The defender of property; Ally: Edward Primoff has become a big political player in Carroll County as an unlikely champion of farmers' rights to develop their land.

THE BALTIMORE SUN

In once-rural Carroll County, where growth is a tug of war between those fighting to develop farmland and those battling to preserve it, few people have pulled as hard or as readily for the interests of farmers as Edward Primoff.

In 1996, he got out of his hospital bed, where he was recovering from major surgery, to demand that a farmer be put on the Carroll County Planning and Zoning Commission. He showed up at the public hearing with an intravenous needle still in his arm. A farmer was put on the planning commission.

In 1997, when the agriculture community worried that a federally funded workshop on the future of South Carroll County would compromise property rights, Primoff created such a stir that the workshop was delayed and modified to accommodate his concerns.

And in August, when the Rash brothers asked the county to rezone their family farm so they could develop a 50-home golf course community, Primoff was there, too, making phone calls and drumming up support. The landmark case -- which opponents say will lead to unbridled development in South Carroll -- was approved.

But for all his support of farmers, Primoff is not one.

As founder and president of the Carroll County Landowners Association, Primoff says his main interest is protecting the rights of property owners -- large and small.

It's no matter that his uncalloused hands spend more time wrapped around a cell phone than a pitchfork. "When I saw injustices against them, I had to act," says Primoff, a successful commercial lender who lives on a 200-acre estate in South Carroll. "It's not a cause I chose; it chose me."

Since Primoff started the property rights group five years ago, it has grown into one of the most influential lobbying forces in the county with a membership, Primoff says, of 1,800 families.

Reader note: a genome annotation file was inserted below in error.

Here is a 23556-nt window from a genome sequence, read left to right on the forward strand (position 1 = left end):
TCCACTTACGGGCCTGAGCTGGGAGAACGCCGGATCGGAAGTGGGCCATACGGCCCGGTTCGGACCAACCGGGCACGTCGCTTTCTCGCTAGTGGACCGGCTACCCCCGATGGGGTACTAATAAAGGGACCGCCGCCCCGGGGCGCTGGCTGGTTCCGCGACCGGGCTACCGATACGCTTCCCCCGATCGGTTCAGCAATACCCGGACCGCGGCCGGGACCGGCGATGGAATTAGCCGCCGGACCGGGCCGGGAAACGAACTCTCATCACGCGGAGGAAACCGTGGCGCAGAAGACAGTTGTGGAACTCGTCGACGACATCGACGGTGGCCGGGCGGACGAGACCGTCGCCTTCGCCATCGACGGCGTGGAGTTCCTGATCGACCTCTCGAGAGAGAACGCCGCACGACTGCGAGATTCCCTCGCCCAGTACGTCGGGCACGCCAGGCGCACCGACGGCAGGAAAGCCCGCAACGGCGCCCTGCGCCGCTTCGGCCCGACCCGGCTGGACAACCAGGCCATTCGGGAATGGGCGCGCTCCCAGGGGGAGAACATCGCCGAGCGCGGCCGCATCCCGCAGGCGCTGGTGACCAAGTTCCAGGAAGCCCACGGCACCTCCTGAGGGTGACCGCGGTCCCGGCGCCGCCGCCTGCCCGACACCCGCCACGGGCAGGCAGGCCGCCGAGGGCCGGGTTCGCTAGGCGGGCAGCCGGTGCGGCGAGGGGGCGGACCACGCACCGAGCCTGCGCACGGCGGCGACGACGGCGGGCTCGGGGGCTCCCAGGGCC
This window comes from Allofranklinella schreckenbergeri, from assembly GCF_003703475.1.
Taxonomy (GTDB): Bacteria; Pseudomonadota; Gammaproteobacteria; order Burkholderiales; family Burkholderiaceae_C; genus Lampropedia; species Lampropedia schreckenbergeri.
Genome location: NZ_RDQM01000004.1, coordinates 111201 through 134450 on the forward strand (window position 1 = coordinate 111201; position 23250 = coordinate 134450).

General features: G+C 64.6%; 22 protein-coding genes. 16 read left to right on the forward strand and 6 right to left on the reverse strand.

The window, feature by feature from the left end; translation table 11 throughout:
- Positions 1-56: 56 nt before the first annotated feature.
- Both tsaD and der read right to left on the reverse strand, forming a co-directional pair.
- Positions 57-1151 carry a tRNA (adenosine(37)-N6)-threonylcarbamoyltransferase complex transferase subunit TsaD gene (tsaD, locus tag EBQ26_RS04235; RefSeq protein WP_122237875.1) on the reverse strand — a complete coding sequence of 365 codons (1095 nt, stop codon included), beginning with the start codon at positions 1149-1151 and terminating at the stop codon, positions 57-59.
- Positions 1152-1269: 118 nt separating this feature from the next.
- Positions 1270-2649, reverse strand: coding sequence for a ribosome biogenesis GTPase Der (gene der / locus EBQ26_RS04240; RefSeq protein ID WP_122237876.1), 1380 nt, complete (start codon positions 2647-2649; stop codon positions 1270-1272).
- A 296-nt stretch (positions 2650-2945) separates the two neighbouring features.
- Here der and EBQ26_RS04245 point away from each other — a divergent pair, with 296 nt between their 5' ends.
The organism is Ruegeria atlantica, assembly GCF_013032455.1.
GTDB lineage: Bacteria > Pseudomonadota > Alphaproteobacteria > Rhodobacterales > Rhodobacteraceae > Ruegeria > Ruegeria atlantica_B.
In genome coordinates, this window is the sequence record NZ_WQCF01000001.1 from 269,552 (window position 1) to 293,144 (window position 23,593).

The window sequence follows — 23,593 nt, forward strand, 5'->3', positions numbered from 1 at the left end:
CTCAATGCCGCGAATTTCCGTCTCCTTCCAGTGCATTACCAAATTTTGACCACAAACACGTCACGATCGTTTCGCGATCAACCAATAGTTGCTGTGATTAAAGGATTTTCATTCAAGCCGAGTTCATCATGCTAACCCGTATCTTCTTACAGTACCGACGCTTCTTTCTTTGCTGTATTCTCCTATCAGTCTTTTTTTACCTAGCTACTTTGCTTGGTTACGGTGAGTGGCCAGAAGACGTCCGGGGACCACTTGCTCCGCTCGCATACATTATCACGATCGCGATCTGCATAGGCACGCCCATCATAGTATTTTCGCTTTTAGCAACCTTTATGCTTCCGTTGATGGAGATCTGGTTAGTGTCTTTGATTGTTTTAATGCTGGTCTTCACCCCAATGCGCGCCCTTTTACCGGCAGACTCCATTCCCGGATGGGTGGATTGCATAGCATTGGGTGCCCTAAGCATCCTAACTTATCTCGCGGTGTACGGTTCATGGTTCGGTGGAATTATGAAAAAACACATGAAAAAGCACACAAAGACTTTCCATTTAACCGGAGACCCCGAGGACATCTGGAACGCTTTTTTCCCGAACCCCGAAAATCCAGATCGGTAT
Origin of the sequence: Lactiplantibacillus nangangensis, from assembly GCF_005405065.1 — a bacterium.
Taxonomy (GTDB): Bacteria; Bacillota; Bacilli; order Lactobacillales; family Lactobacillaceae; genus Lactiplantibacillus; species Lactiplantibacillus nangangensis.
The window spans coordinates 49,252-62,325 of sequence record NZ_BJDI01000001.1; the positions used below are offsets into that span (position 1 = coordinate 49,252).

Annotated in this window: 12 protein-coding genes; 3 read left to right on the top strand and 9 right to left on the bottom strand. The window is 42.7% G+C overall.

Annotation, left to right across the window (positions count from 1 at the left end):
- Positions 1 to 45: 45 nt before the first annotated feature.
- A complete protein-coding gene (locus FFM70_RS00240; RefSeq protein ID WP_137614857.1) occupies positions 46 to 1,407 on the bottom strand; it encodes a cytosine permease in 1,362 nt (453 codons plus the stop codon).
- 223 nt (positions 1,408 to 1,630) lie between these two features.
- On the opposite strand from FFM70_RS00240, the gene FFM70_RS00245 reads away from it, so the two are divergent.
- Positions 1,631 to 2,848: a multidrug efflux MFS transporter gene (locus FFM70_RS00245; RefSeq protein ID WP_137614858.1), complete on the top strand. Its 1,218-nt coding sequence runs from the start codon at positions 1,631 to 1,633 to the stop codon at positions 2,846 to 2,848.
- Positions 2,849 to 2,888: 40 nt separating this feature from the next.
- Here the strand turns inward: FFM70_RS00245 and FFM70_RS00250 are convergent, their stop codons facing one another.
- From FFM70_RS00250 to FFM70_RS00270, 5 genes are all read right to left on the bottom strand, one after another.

An unlikely turn

It's an unlikely turn of events for someone who says he reads as slowly as a fourth-grader, is labeled pro-growth but fled development in Howard County, and was told he wouldn't live past 40.

"I think you could use him to write a textbook on building effective coalitions. Over a couple of years, he put together a powerful political body. He became a real player in Carroll County. I think he has really been able to rally a cause and hold people together," said Thomas G. Hiltz, former member of the Planning and Zoning Commission.

"He is perhaps the strongest player behind Carroll County politics."

Meet Primoff, and it is no surprise that he has attracted followers. A squat man with a cigar often clenched between his teeth, Primoff, 56, promotes his ideas with the intensity of a preacher on a Sunday morning.

His thoughts on growth, land preservation and property rights are so rich with anecdotes and parables that he is capable of capturing the attention of the most uninterested audience.

Asked about Gov. Parris N. Glendening's Smart Growth plan, Primoff draws a parallel to an experiment crowding rats in a box.

"If you put one or two rats in a box, they are fine. If you put three rats in the same box with more than enough food, they don't get along that well. Four, they get along less well. Five or six, they start fighting," he said. "Animal rights activists will say that's cruelty to animals. The governor calls it Smart Growth."

It was Primoff's charisma that captured the imagination of farmers five years ago, when he held the first meeting of the landowners association in his living room. At the time, many farmers felt threatened by slow-growth activists and county government, two groups they believed would take away their ability to develop their property.

Deprived of retirement

To Primoff, the land that provides farmers with a living is depriving them of retirement.

Farmers complain that a number of factors work against them: Stringent environmental controls and spiraling impact and development-review fees make farmland less attractive to developers.

A 1978 zoning law change reduced the number of lots that could be developed in agricultural areas, from one an acre to one for every 20 acres. Farmers have little choice but to continue working -- even if the farms are barely profitable, Primoff said.

"What are we going to do with land when it is no longer viable?" asked Primoff. "Farming is a business. If you can't make money, you can't continue."

His group backed a bill in the General Assembly that would have allowed Carroll County farmers to develop up to four homes on their land, regardless of the effect on schools, roads, or water and sewer systems. The governor vetoed the bill.

"Ed is one of the few people who defended us," said Flo Breitenother, a Woodbine farmer who was one of the first members of the landowners group.